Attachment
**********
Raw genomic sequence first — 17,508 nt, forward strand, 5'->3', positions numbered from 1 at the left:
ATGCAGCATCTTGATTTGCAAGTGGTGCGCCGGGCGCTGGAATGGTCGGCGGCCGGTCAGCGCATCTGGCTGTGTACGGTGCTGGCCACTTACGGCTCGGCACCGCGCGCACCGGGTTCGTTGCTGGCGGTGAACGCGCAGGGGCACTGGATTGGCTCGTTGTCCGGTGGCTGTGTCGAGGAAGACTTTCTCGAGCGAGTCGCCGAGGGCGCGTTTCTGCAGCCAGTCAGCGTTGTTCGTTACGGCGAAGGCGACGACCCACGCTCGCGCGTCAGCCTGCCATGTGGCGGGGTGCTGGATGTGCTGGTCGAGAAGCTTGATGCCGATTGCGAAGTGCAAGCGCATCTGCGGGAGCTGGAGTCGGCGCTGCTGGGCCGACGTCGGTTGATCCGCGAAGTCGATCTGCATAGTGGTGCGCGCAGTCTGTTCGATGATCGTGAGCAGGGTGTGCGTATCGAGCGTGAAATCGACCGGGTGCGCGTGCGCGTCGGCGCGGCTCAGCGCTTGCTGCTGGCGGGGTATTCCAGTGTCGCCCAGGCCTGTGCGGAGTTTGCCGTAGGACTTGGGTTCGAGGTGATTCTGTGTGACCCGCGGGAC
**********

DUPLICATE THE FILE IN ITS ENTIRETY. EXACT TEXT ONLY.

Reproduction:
Raw genomic sequence first — 17,508 nt, forward strand, 5'->3', positions numbered from 1 at the left:
ATGCAGCATCTTGATTTGCAAGTGGTGCGCCGGGCGCTGGAATGGTCGGCGGCCGGTCAGCGCATCTGGCTGTGTACGGTGCTGGCCACTTACGGCTCGGCACCGCGCGCACCGGGTTCGTTGCTGGCGGTGAACGCGCAGGGGCACTGGATTGGCTCGTTGTCCGGTGGCTGTGTCGAGGAAGACTTTCTCGAGCGAGTCGCCGAGGGCGCGTTTCTGCAGCCAGTCAGCGTTGTTCGTTACGGCGAAGGCGACGACCCACGCTCGCGCGTCAGCCTGCCATGTGGCGGGGTGCTGGATGTGCTGGTCGAGAAGCTTGATGCCGATTGCGAAGTGCAAGCGCATCTGCGGGAGCTGGAGTCGGCGCTGCTGGGCCGACGTCGGTTGATCCGCGAAGTCGATCTGCATAGTGGTGCGCGCAGTCTGTTCGATGATCGTGAGCAGGGTGTGCGTATCGAGCGTGAAATCGACCGGGTGCGCGTGCGCGTCGGCGCGGCTCAGCGCTTGCTGCTGGCGGGGTATTCCAGTGTCGCCCAGGCCTGTGCGGAGTTTGCCGTAGGACTTGGGTTCGAGGTGATTCTGTGTGACCCGCGGGAC